**Lemma**. A retract of a triangle is also a triangle.

## **Proof**. (Expand to view)

Assume we have a diagram

We can play a similar strategy with other functorial constructions that preserve exact sequences.

**Lemma**. Let \(X_i \to Y_i \to Z_i \to X_i[1]\) be triangles for $i \in I$.

- If \(\bigoplus_I X_i \to \bigoplus_I Y_i \to \bigoplus_I Z_i \to \bigoplus_I X_i[1]\)

exists, it is a triangle. - If \(\prod_I X_i \to \prod_I Y_i \to \prod_I Z_i \to \prod_I X_i[1]\)

exists, it is a triangle.

## **Proof**. (Expand to view)

We treat $\bigoplus$ since $\prod$ follows analogously. Take a triangle $$ \bigoplus X_i \to \bigoplus Y_i \to Z \to \bigoplus X_i[1] $$ Note that the possibile ambiguity in writing $\bigoplus X_i[1]$ is fine since $[1]$, as an autoequivalence commutes with coproducts. For each $i$ we have a map of triangles

Finally, we can detect isomorphisms using objects via triangles.

**Lemma**. The map $f : X \to Y$ is an isomorphism in $\mathcal T$ if and only if \(X \overset{f}{\to} Y \to 0 \to X[1]\)

is a triangle.

## **Proof**. (Expand to view)

For the forward direction assume $f$ is an isomorphism. Then we can construct a morphism of triangles

## The homotopy category as a triangulated category

For $K(\mathcal A)$ we already have the shift $[1]$. We just need to the collection of triangles.

**Definition**. Given a chain map $\phi : A \to B$, the *cone* of $\phi$ is the complex \(C(\phi)^i = A^{i+1} \oplus B^i, \ \delta^i_{C(\phi)} = \begin{pmatrix} -\delta_A^{i+1} & 0 \\ \phi_{i+1} & \delta_B^i \end{pmatrix}\) There are chain maps given by inclusion \(B \to C(\phi)\) and by projection \(C(\phi) \to A\)

The triangles will be diagrams isomorphic to a triangle for the form \(A \overset{\phi}{\to} B \to C(\phi) \to A[1]\) for some $\phi : A \to B$.

**Proposition**. The homotopy category $K(\mathcal A)$ with $[1]$ and these triangles is a triangulated category.

One important fact to notice: this cone construction is a functorial. Given a square

we have a map of cones \(\begin{pmatrix} \alpha & 0 \\ 0 & \beta \end{pmatrix} : C(f) \to C(g)\)

For a general triangulated category, this is not the case.

Next, letâ€™s check (some of) the axioms in order of convenience.

TR1) Clearly $C(1_A) \neq 0$ but we only need it to be null-homotopic. The map \(\begin{pmatrix} 0 & 1 \\ 0 & 0 \end{pmatrix} : A_{i+1} \oplus A_i \to A_i \oplus A_{i-1}\) provides the null-homotopy.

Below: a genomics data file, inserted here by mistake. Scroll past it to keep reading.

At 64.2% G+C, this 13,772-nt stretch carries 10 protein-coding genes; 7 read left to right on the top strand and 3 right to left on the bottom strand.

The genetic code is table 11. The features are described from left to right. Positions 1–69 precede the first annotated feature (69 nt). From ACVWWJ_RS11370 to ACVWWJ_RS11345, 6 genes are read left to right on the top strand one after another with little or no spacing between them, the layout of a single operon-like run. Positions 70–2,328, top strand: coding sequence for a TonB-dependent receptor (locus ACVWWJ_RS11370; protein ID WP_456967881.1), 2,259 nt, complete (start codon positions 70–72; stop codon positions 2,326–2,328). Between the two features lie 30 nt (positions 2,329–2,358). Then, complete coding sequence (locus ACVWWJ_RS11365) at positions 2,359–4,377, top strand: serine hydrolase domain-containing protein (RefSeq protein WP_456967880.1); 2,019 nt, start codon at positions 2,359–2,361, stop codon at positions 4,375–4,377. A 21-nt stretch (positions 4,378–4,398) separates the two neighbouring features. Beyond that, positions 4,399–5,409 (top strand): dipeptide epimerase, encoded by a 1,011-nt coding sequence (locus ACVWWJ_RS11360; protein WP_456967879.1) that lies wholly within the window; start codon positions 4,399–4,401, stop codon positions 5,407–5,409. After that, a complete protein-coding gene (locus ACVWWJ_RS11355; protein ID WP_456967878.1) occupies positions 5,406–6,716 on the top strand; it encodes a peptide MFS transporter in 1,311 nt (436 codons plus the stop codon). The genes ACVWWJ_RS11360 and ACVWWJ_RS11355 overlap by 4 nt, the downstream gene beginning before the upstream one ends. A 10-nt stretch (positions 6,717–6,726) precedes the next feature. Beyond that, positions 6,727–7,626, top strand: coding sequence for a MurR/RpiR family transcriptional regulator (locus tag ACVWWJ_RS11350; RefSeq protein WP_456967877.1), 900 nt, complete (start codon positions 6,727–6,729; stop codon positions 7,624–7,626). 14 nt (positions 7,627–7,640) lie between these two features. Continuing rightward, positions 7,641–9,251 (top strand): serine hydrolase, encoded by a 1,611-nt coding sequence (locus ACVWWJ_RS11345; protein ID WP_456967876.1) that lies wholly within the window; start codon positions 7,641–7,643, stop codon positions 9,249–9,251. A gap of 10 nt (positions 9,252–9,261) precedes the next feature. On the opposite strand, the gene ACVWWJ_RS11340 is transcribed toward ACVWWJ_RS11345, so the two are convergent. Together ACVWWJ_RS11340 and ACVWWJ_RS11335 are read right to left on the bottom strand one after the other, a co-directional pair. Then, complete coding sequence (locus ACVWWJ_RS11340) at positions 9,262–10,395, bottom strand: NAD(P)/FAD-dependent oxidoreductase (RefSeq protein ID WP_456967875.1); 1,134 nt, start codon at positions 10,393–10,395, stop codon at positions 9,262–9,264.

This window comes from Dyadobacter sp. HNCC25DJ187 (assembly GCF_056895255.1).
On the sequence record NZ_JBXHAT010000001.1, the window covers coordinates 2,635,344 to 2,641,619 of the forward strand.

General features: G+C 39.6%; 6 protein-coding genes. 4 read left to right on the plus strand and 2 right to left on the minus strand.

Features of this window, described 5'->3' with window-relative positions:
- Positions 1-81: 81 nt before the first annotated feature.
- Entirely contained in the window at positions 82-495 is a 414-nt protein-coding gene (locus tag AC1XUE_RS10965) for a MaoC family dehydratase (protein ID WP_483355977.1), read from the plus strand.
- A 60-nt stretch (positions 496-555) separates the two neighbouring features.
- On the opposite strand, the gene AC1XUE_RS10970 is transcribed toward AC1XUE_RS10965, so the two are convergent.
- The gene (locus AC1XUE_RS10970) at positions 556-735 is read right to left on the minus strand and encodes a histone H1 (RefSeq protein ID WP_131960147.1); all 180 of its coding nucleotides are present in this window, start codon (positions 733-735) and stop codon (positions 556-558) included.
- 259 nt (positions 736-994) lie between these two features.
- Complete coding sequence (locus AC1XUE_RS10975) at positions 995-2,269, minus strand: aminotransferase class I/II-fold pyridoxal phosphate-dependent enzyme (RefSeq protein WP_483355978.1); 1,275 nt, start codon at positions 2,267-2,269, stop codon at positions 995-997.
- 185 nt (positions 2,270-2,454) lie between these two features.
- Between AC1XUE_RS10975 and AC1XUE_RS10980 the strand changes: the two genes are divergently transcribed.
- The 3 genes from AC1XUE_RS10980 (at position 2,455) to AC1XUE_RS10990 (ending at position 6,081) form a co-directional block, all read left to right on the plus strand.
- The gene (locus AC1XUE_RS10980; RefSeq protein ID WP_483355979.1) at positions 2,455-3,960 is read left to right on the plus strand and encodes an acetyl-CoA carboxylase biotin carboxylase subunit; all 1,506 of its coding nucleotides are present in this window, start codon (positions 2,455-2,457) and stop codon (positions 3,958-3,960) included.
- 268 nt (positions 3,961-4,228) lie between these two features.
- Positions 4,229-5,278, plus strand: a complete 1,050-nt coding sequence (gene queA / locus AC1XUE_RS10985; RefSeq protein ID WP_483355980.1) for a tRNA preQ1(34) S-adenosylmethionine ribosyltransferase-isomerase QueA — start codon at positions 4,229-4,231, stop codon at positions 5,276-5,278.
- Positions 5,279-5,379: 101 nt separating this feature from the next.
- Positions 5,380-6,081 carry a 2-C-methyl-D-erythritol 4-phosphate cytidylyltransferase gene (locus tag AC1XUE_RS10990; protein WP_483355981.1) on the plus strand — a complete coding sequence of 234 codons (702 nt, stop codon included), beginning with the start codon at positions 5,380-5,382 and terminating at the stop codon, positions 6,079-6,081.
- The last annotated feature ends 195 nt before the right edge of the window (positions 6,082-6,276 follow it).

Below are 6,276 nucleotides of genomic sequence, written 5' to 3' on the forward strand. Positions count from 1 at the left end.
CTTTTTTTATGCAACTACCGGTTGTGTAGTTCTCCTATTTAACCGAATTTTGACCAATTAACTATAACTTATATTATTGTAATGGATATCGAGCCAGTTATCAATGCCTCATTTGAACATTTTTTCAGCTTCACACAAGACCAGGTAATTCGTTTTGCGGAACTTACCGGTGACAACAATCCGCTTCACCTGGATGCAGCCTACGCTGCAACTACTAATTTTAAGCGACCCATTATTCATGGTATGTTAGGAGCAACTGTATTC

The other two conditions here are automatic from the definition of the set of triangle:

- Any map $\phi : A \to B$ can be completed to the triangle \(A \to B \to C(\phi) \to A[1]\)
- Anything isomorphic to a triangle is itself a triangle as we declared that the set of triangles to be closed under isomorphism as part of the definition.

TR3) We already mentioned the functoriality of the cone construction. Thus given a commutative square

we can complete it to a map of triangles

TR2) This reduces to the claim that $C(C(\phi) \to A[1])$ is homotopic to $B[1]$ and that $C(B \to C(\phi))$ is homotopic to $A[1]$. We expand on the later claim.

The projection defines a chain map \(\rho : C(B \to C(\phi)) \to A[1].\) The map in the other direction is \(\ell : \begin{pmatrix} \phi & 1 & 0 \end{pmatrix} A[1] \to C(B \to C(\phi)).\)

The composition $\rho \ell$ is $1_{A[1]}$. The other composition is homotopic to the identity via \(\begin{pmatrix} 0 & 0 & 1 \\ 0 & 0 & 0 \\ 0 & 0 & 0 \end{pmatrix} : C(B \to C(\phi)) \to C(B \to C(\phi))\)

Checking the other claim boils down to producing such homotopies similar to some of the following observations that relate the abelian category structure of $Ch(\mathcal A)$ to cones.

**Proposition**.

- The sequence \(0 \to B \to C(\phi) \to A \to 0\) is an exact sequence of complexes.
- Let $K = \ker \phi$ and $C = \operatorname{cok} \phi$. Then we can factor the map $K \to A$ as \(K \to C(\phi)[-1] \to A\)

and the map $B \to C$ as \(B \to C(\phi) \to C.\) - If $\phi: A \hookrightarrow B$, then $C(\phi) \to C$ is a quasi-isomorphism.
- If $\phi: A \twoheadrightarrow B$, the $K \to C(\phi)[-1]$ is a quasi-isomorphism.

We leave the details to the reader.

Finally, we ignore TR4) until we actually need it (as is tradition).